Caffeine

Robert Wake
Caffeine & Other Stories
Cambridge Book Review Press, 1997



There was always the pinhead in the White House. Neal Bishop learned this truism within the first few days of his job hosting the morning show on WORM-FM in 1985. WORM blithely billed itself as "woodshed radio," both a comment on the station's ramshackle studio facilities and a cryptic allusion to the avenging rhetoric of Wisconsin's progressive spirit. (One of the radio station's more popular fund-raising bumper stickers -- next to the ubiquitous "Conqueror WORM" and "WORM Food" -- boldly declared: "WORM takes it to the woodshed.") In the grand tradition of Robert "Fighting Bob" La Follette, WORM likewise envisioned itself battling the dark forces of big business, government greed, and military folly. Madison's bipartisan ranks of sentimental Old Guard radicals and masochistic New Age liberals responded faithfully with donations every few months when WORM's 10-day around-the-clock fund-raising appeals took to the airwaves.

Neal Bishop was not by inclination an early riser, and the job's salary was meager, but who could pass up such an opportunity? By far the most unique aspect of the morning show -- dubbed "Naked Breakfast" in a nod to Beat sensibilities -- was its being broadcast live each day from a local restaurant. There existed no better symbol of WORM's community presence than the kinetic background rattle of coffee cups and silverware echoing off the walls of a cheap diner. Each day erupted with multiple combinations of musicians and poets, students and professors, psychics and political cranks. WORM's sunrise base during Neal's era was Günter's Cafe, a colorful if untidy establishment occupying the first floor of a crumbling turn-of-the-century brownstone redeemed by its visual proximity to Lake Monona. Full appreciation of the lake view required a mere leap of ocular acuity up and over a busy intersection and past the stretch of John Nolan Drive that curled along the shoreline.

The waters -- overripe and flora-infested by summer, and solid as cement by mid-winter -- dominated Neal's awareness. His broadcast microphone was set up on a table only a few feet away from the restaurant's enormous bay windows. Staccato sunlight flashing across the surface of Lake Monona could lift Neal's spirits as easily as a reversal to paranoia was engendered by rainstorms crashing across the selfsame waves. Happiness and dread, as Neal understood and experienced them, were both ecstasies of a kind, oceanic and all-consuming. Just like Günter's wild-ass coffee -- you never knew from one day to the next if it was going to thrill you or kill you.

The year prior to beginning his radio life, Neal tried and failed to level his moods. He experimented with sober employment as a downtown Madison shoe-store clerk. Each monotonous day had begun and ended at the bus stop in front of his Williamson Street apartment, two miles from downtown, and eight blocks east of Günter's Cafe, where in those days Neal's predecessor WORM-host was toiling away the mornings. Law school slipped from Neal's grasp, or rather sloshed from his glass, in the early 80s, as had a few half-hearted and aborted semesters as a graduate student of English literature. There were many hungover mornings when Neal literally couldn't find the appointed classrooms, prompting him to wonder if the university were nothing more than a shimmering mirage or mythical Shangri-La, lost to him because he'd dared to attempt unlocking its booby-trapped vault of knowledge.

Performing now as a community radio broadcaster -- his flirtation with sobriety shot all to hell -- Neal Bishop nevertheless felt in his heart of hearts that a hidden and profound destiny had taken hold of his life. Like Carlos Castaneda under don Juan's tutelage, Neal wondered if he had at last found his mystical "spot" in the world: seated in a dank and crowded restaurant, amped on bottomless coffee and endless cigarettes, and gibbering spittle-chinned into a live microphone.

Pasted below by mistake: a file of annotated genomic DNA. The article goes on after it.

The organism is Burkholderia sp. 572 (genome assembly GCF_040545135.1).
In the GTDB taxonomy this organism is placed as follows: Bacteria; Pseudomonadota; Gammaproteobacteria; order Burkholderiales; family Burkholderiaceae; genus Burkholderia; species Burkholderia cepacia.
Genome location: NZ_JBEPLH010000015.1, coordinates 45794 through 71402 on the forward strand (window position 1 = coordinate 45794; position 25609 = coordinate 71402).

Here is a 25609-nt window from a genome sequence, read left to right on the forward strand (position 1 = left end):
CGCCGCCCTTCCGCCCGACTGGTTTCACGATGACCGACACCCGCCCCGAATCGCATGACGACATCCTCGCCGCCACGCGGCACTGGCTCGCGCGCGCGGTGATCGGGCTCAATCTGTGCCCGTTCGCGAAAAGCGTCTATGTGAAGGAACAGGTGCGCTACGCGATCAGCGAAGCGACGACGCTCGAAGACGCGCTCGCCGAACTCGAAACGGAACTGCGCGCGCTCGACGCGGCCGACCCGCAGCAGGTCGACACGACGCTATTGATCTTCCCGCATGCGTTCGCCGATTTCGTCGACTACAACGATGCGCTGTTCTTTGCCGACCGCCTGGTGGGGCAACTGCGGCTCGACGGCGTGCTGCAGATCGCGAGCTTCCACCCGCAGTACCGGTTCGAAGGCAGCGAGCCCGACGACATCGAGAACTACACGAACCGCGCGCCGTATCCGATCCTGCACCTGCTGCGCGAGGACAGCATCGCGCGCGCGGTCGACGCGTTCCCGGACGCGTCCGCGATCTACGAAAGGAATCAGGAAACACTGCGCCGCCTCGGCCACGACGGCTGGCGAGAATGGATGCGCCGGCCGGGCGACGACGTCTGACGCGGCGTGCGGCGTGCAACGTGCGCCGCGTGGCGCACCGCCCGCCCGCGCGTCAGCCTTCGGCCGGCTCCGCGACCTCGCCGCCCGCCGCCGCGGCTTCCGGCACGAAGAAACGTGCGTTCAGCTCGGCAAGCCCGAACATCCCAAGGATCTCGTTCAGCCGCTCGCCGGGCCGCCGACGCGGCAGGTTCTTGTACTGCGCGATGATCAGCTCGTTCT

The Naked Breakfast, for all its apparent free-wheeling disarray, was in reality a structured entity with its own arcane rituals. The show aired each weekday morning from 6 a.m. to 9 a.m., and during those three hours it bounced energetically between the rabble at Günter's Cafe and a more conventional early-morning drive-time hash. Five minutes of news was read on the half-hour from the studio, and the records were spun every seven minutes or so. Neal, like Naked Breakfast hosts before him, was to some degree at the mercy of the electronic wire-pulling and nob-twisting of a control-room engineer headquartered across town at the radio station (fondly and derogatorily referred to as the WORMhole). The action at Günter's was transmitted to the station via a "dedicated" telephone-line feed, also the method by which Neal's headphones remained in continual contact with the engineer.

Some mornings it all came together like a chiming sexual crescendo. If Neal Bishop on caffeine wasn't exactly Kerouac or Cassady on methedrine, at least he could attain a burst of motor-mouthing intensity that might pass for on-air confidence. He had quickly discovered that "positive attitude" was less a frame of mind than a chemically-induced neurological response. When not interviewing guests or marking time with de rigueur Reagan-bashing, Neal tended to fill up broadcast lacuna and dead air pockets by discussing the physiological effects of Günter's coffee on his wracked nervous system. Neal would say, "What have I had so far this morning? Six or seven cups? Oh, Lord, and it's strong. If you're headed down here, friends, be forewarned -- Günter is trying to kill every last one of us. I'm serious." If Günter were perchance walking past Neal's broadcast table during one of these caffeinated asides -- which was the only way Günter might hear the show since he kept the kitchen radio tuned to an easy-listening all-music station -- he'd scowl and mutter, "Hey, no one's makin' ya drink my coffee, radio-boy."